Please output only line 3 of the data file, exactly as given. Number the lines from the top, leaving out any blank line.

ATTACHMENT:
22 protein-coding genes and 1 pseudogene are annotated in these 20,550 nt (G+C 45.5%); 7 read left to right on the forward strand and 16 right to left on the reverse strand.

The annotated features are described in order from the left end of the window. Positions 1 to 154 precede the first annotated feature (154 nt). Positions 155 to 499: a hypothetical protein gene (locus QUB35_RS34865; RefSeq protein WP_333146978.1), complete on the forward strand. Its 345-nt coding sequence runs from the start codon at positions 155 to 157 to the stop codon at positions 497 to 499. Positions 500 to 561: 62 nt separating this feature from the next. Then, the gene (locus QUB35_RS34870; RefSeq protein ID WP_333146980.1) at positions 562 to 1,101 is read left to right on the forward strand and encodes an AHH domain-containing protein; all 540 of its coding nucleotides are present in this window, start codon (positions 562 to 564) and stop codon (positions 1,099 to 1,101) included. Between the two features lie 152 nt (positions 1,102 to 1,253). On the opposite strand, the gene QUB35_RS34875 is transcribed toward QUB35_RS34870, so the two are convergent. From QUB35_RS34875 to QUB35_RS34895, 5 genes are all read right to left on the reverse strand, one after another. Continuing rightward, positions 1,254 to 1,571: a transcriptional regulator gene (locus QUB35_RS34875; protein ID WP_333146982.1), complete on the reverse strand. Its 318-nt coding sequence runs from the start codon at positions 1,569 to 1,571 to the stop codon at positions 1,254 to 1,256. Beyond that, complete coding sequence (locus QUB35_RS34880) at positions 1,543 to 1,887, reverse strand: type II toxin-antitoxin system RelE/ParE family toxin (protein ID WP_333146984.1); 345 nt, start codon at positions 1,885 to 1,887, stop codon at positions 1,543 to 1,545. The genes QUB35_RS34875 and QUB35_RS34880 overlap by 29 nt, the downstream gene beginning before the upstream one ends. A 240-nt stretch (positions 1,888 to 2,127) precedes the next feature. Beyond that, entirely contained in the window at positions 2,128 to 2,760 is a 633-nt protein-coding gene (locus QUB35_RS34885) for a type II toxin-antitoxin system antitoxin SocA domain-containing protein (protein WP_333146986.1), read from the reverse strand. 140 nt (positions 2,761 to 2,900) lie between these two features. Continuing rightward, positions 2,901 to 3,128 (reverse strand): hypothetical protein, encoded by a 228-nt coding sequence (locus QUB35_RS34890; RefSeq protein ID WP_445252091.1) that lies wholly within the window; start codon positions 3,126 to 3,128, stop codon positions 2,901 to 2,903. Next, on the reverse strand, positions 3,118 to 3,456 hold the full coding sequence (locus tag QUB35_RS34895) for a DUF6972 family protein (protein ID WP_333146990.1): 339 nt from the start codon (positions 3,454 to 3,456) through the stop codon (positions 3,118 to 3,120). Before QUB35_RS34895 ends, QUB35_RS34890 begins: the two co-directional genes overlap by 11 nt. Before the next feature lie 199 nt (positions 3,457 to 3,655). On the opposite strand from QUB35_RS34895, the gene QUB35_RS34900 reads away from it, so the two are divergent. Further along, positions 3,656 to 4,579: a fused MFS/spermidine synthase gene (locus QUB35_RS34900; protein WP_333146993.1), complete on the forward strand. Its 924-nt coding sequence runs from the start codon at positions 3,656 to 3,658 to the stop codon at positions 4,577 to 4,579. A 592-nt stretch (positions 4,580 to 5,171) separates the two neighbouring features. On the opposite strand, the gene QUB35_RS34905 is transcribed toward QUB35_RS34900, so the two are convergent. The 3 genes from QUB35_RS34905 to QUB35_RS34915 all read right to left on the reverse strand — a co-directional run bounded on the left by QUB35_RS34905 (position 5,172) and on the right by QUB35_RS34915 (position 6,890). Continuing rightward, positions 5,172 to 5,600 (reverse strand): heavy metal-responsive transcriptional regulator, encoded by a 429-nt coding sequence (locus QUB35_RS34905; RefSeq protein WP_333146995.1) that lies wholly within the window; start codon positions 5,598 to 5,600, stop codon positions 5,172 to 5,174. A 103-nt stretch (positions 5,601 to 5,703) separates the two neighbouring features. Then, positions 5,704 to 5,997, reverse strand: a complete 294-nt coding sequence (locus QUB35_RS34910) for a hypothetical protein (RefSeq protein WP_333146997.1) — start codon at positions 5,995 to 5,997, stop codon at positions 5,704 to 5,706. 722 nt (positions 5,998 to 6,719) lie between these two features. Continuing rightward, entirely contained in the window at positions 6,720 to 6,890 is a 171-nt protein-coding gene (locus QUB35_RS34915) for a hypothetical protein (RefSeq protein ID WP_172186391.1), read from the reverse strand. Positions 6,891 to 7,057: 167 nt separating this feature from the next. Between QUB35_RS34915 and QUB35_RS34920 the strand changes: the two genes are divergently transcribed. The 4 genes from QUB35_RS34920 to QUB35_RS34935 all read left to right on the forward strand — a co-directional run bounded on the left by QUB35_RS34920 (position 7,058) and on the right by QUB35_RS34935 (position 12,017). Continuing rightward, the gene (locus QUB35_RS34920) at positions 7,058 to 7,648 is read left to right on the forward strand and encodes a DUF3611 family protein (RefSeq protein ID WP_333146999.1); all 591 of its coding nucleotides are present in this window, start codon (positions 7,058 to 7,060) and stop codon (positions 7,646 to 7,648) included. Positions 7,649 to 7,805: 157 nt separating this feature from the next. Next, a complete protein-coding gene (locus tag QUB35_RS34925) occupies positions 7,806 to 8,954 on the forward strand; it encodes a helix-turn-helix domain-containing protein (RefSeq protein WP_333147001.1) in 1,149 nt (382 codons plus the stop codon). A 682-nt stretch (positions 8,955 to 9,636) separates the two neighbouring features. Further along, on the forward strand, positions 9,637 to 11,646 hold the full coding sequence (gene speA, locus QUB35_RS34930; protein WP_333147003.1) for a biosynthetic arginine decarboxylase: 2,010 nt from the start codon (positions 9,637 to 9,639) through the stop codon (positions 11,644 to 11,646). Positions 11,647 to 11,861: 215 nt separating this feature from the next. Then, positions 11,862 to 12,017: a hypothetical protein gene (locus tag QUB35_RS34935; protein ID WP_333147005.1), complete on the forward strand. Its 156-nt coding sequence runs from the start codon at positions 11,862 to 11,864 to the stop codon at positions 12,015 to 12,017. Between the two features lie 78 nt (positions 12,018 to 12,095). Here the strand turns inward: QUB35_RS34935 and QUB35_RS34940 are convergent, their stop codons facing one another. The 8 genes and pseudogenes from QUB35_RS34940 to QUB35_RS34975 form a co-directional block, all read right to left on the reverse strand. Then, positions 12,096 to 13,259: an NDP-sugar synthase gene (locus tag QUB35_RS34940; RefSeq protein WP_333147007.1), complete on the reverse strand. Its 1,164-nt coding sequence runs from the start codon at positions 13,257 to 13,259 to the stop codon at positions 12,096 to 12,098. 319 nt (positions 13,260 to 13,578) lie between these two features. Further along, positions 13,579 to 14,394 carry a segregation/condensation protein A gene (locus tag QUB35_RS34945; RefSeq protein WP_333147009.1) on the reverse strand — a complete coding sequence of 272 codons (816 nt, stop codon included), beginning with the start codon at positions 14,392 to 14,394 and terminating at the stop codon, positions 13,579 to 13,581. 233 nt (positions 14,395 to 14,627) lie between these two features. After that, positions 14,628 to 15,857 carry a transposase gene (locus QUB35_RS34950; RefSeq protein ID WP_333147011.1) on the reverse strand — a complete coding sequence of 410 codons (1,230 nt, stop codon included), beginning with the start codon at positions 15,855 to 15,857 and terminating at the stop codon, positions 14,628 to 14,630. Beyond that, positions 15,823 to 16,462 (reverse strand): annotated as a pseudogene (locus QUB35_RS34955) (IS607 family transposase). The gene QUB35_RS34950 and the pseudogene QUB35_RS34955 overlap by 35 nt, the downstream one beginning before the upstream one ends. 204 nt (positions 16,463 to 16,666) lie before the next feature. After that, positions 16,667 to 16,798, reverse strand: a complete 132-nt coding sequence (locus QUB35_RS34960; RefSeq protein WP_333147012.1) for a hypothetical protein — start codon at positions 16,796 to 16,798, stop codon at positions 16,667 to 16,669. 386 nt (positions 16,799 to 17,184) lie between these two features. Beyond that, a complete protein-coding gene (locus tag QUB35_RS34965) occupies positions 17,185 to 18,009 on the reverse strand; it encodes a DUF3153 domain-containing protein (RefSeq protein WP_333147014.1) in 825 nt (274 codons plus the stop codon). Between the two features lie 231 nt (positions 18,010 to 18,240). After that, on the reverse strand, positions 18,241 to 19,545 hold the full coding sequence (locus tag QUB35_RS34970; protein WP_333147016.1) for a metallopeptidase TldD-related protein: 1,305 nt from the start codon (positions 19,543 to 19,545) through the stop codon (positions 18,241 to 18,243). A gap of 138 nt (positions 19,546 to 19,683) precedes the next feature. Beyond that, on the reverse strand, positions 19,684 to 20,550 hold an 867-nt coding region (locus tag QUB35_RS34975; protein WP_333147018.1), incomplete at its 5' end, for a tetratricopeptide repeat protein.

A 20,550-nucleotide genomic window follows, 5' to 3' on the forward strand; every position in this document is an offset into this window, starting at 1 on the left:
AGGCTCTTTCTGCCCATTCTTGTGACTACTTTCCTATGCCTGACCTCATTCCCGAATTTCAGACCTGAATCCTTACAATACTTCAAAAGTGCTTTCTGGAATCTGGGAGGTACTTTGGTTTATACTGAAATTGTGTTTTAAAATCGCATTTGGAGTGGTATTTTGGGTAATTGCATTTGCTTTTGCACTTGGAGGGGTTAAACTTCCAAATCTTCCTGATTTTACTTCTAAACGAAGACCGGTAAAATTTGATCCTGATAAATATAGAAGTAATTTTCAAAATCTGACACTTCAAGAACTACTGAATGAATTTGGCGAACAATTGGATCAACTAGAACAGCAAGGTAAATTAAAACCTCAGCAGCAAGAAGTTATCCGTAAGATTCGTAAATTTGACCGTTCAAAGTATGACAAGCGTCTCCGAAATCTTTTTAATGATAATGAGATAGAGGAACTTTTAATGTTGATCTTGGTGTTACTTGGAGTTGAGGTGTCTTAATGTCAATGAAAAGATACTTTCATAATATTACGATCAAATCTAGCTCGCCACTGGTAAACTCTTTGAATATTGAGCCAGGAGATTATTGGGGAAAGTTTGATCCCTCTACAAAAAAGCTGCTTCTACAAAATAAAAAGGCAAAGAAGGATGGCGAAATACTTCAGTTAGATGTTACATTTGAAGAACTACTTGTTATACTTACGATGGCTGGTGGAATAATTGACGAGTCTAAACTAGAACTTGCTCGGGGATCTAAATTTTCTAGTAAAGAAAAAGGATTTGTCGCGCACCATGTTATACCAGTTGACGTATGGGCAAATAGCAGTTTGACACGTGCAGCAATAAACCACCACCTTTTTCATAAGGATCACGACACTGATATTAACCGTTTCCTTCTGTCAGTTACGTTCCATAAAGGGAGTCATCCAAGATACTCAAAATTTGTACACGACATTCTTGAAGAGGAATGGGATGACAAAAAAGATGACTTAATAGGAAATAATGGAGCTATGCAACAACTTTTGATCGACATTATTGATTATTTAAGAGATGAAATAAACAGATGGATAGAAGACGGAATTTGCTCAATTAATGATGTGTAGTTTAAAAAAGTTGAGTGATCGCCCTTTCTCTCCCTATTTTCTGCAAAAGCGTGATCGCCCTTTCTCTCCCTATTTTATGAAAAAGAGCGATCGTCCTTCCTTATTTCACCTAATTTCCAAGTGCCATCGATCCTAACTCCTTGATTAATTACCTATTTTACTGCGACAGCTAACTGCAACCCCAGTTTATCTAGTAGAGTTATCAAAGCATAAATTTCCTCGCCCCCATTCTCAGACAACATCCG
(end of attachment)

A 20,550-nucleotide genomic window follows, 5' to 3' on the forward strand; every position in this document is an offset into this window, starting at 1 on the left: